The opinion of the court was delivered by: RAYMOND J. BRODERICK
In 1974, this action was filed on behalf of the retarded residents of Pennhurst State School and Hospital asserting violations of their constitutional and statutory rights. After eleven years of active litigation including approximately 500 court orders, 28 published opinions and three arguments before the Supreme Court, the parties entered into a Final Settlement Agreement ("FSA") which was approved and entered as a consent decree and Order of this Court ("Court Decree") on April 5, 1985. Nevertheless, in the eight years following the entrance of the Court Decree, the plaintiffs have been forced to file several motions for enforcement, necessitated by the actions of the defendants.
In response to one such motion, filed in 1989, the Commonwealth defendants contended that the Court Decree embodied only moral, and not legal, obligations and was unenforceable against them. This Court determined, and the Third Circuit affirmed, that defendants' contentions were meritless. Halderman v. Pennhurst School and Hospital, No. 74-1345, 1989 U.S. Dist. LEXIS 10147 (E.D. Pa. Aug. 28, 1989), aff'd, Halderman v. Pennhurst School and Hospital, 901 F.2d 311 (3rd Cir.), cert. denied, 498 U.S. 850, 111 S. Ct. 140, 112 L. Ed. 2d 107 (1990). In 1991, the Commonwealth defendants filed their own motion, this time contending that, due to alleged changes in constitutional and statutory law, the Court Decree should be modified, making it unenforceable against them. Again this Court determined, and the Third Circuit affirmed, that defendants' contentions were meritless. Halderman v. Pennhurst State School and Hospital, 784 F. Supp. 215, (E.D. Pa.), aff'd, 977 F.2d 568 (3rd Cir. 1992).
Now, within 8 months of the Third Circuit's rejection of the meritless contentions of the Commonwealth defendants' 1991 motion, they have filed another motion. In their present motion, the defendants assert that all plaintiffs except the United States should be dismissed from this action based on alleged eleventh amendment claims. This Court notes that dismissal of all plaintiffs except the United States would remove those parties directly affected by the actions of the Commonwealth defendants, leaving only the United States as a party capable of bringing enforcement actions.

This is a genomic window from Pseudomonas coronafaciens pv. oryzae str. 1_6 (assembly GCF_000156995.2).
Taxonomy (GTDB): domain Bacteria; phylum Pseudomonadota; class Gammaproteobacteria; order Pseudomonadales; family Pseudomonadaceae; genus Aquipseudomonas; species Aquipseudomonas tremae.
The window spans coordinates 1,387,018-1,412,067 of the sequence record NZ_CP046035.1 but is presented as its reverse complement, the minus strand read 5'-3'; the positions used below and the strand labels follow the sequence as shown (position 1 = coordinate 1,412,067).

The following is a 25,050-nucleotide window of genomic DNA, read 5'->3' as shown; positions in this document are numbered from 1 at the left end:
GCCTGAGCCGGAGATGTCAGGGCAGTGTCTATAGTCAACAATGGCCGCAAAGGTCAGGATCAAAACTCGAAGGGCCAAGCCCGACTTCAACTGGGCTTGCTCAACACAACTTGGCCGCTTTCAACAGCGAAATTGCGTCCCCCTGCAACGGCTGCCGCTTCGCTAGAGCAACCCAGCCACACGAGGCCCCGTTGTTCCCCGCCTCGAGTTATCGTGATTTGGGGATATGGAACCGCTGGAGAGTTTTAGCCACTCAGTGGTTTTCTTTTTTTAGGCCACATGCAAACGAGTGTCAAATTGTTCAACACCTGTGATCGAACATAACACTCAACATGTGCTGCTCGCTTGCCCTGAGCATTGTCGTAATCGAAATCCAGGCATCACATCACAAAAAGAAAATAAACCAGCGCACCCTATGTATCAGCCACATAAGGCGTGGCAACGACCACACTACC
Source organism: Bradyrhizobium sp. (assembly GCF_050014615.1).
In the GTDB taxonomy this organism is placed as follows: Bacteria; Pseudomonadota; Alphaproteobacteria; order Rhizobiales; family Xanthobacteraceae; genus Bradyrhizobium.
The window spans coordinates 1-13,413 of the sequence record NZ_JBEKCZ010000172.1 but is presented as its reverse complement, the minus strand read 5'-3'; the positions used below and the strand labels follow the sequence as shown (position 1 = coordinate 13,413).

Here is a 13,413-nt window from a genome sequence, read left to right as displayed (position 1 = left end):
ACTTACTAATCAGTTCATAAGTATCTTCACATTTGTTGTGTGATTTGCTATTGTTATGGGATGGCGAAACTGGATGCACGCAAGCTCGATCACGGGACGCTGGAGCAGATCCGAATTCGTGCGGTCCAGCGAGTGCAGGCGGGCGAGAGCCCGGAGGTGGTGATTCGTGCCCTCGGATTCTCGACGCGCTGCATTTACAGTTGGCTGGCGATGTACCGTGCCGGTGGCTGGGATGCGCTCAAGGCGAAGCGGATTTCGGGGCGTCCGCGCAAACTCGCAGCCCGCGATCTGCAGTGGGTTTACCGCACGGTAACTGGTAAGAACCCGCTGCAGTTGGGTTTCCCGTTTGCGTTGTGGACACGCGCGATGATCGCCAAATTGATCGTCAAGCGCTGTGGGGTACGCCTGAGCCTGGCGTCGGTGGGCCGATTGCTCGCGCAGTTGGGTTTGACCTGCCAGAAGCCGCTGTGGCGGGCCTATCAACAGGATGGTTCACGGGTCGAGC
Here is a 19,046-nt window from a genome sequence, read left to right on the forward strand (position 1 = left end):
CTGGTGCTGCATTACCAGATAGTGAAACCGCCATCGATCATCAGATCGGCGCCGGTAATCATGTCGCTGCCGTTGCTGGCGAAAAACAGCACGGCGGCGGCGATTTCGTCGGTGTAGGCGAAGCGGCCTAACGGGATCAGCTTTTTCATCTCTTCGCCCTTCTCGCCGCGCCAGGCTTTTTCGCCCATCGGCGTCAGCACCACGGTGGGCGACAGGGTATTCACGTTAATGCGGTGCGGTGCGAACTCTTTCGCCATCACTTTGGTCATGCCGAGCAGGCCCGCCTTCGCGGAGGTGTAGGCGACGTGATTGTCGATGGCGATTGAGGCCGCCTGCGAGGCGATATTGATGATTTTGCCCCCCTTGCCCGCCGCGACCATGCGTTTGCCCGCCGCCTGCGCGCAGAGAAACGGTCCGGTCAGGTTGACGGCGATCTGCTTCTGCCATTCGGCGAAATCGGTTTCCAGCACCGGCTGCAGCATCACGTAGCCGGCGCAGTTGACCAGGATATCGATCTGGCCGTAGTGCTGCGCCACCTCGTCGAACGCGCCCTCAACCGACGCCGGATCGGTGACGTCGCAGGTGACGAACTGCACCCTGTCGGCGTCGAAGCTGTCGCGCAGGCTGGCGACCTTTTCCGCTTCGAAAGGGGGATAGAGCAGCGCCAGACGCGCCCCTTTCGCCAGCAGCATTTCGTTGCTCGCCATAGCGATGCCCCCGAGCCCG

Having determined that the Commonwealth defendants' present contention has no more merit than those they raised in 1989 or in 1991, this Court will deny the Commonwealth defendants' motion. In doing so, this Court again, as it did in its 1992 opinion, expresses its dismay that the Commonwealth defendants' motion appears to have been an attempt at delaying full compliance with the Court Decree into which they knowingly and willingly entered in 1985.
The history of the proceedings in this case is lengthy and is set out in summary in this Court's 1992 opinion, which was filed in response to the Commonwealth defendants' 1991 motion. Halderman, 784 F. Supp. 215, (E.D. Pa.), aff'd, 977 F.2d 568 (3rd Cir. 1992). The proceedings will not be repeated herein except as needed for an understanding of the present posture of this case. In May of 1974, suit was brought as a class action on behalf of former and present residents of Pennhurst State School and Hospital, a state institution for persons with retardation in Spring City, Pennsylvania, against various officials of the Commonwealth of Pennsylvania including those of the Pennhurst State School and Hospital and the Department of Public Welfare. In 1975, the Pennsylvania Association for Retarded Citizens (now ARC/PA), among others, intervened as plaintiffs, adding as defendants the Mental Health/ Mental Retardation Administrators of Bucks, Chester, Delaware, Montgomery and Philadelphia Counties. Also in 1975, the United States of America intervened as a party plaintiff. In November, 1976, the class was certified. The definition of class was amended in 1985, pursuant to the Court Decree, to include only those who were residents of Pennhurst on or after May 30, 1974.
In 1977, after a 32-day trial limited to the issue of liability, this Court made findings of fact and concluded that certain constitutional and statutory rights of the Pennhurst class had been and were being violated. Halderman v. Pennhurst State School and Hospital, 446 F. Supp. 1295 (1977). A summary of this procedural history which followed may be found in this Court's 1985 opinion, Halderman, 610 F. Supp. 1221, 1225-26 (E.D. Pa. 1985). In brief, the defendants appealed to the Third Circuit Court of Appeals, and then to the Supreme Court. On remand from the Supreme Court, the Third Circuit affirmed on different grounds. On appeal, the Supreme Court heard two oral arguments and remanded once again. Throughout, the findings of fact made by this Court in 1977 were never challenged. Among those findings were that Pennhurst was overcrowded, understaffed and without the programs which experts considered necessary for minimally adequate habilitation. (Habilitation is the term of art used to refer to that education, training and care required by retarded individuals to reach their maximum development.) The evidence clearly showed that, in many instances, life skills that had been possessed by the residents at the time of their admission had been destroyed.